The Hancock-Henderson Quill, Inc.
Greetings to ever one in Western Illinois and surround'n areas.
A neighbor told me the other day that he spotted the raccoons a water'n his third plant'n of sweet corn.
Now that's dry when them critters take notice and begins to help out with produce'n their food supply!
Some folk got some rain over the weekend and others only heard about it.
Mrs. Bruke and I was a travel'n near Iowa City when a storm descended upon us. It rained so hard ya couldn't see the front part of the hood of our vehicle. The wind came mighty hard along with hail. We heard later it was clocked at 70 miles per hour. Almost all the traffic pulled off to the side of the road fer an emergency stop.
There was a lot of motorcycles, most of em a head'n west. Two Harleys had just passed us when the storm hit and it was the first time me and the wife ever saw motorcycles a go'n forward sideways.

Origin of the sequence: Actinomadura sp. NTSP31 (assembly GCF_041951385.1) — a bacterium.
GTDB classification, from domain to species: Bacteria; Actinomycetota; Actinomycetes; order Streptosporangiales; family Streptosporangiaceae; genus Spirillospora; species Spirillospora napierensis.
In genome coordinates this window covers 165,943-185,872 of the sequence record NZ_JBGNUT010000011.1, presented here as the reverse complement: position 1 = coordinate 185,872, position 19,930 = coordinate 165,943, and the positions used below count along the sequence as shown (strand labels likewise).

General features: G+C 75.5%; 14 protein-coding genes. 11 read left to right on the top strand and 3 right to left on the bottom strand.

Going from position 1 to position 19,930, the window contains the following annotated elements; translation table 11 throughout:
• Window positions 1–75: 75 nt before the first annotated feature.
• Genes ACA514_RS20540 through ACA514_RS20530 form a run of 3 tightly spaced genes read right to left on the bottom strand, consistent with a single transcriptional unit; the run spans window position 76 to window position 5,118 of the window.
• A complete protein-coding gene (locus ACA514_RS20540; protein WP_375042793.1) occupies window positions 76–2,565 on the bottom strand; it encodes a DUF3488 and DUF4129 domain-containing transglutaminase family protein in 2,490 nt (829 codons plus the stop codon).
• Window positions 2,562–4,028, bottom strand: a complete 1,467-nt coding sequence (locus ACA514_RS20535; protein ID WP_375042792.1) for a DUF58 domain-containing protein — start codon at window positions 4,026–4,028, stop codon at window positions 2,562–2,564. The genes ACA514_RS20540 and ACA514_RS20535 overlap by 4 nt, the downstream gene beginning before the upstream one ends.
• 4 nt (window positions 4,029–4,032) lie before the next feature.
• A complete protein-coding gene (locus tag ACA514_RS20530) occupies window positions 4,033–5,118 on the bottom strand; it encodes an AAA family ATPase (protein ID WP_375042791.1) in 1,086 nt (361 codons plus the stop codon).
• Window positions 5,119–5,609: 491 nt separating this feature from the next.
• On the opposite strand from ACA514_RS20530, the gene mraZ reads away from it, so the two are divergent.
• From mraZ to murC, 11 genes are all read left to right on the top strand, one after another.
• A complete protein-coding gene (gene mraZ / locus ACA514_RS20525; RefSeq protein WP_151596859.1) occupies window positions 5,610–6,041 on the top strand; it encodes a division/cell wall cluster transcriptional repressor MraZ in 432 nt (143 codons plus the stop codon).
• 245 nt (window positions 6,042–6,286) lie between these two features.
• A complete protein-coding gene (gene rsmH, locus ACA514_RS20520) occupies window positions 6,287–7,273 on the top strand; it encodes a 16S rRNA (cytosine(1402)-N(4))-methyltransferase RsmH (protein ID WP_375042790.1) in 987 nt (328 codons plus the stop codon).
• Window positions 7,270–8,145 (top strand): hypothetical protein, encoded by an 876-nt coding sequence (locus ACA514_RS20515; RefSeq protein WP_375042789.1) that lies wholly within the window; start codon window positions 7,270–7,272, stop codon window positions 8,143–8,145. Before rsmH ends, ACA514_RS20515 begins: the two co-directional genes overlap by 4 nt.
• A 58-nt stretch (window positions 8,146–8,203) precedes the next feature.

They did a mighty spectacular job just keep'n em upright. I think they was a hope'n to make it to the shelter of an overpass, but they never made it.
We kept on goin fer by this time most of the traffic, include'n many Harley motorcycles, had pulled over.
It seemed terribly dangerous to me to be a sit'n along side of the road a wait'n fer someone to plow into ya. Besides, we had the road mostly to ourselves.
Every overpass was loaded full up with Harley's with their passengers a look'n mighty drenched.
I'm a guess'n they was on their way fer the annual pilgrimage to Sturgis. It would take a might more than a severe thunderstorm to damp'n their enthusiasm fer that trip.
I find it enterst'n what a few thinly clad women ride'n around on a Harley will do in attract'n men folk to the north country. It's kinda like salmon a head'n for a particular area to spawn.
Grizzly bears, fishermen, and other obstacles cain't seem to damp'n their determination. Life can be entertain'n if'n ya will only take time to observe it.
A friend passed along some weather predictions from a lifetime of observation. Remember, however, all signs fail in dry weather.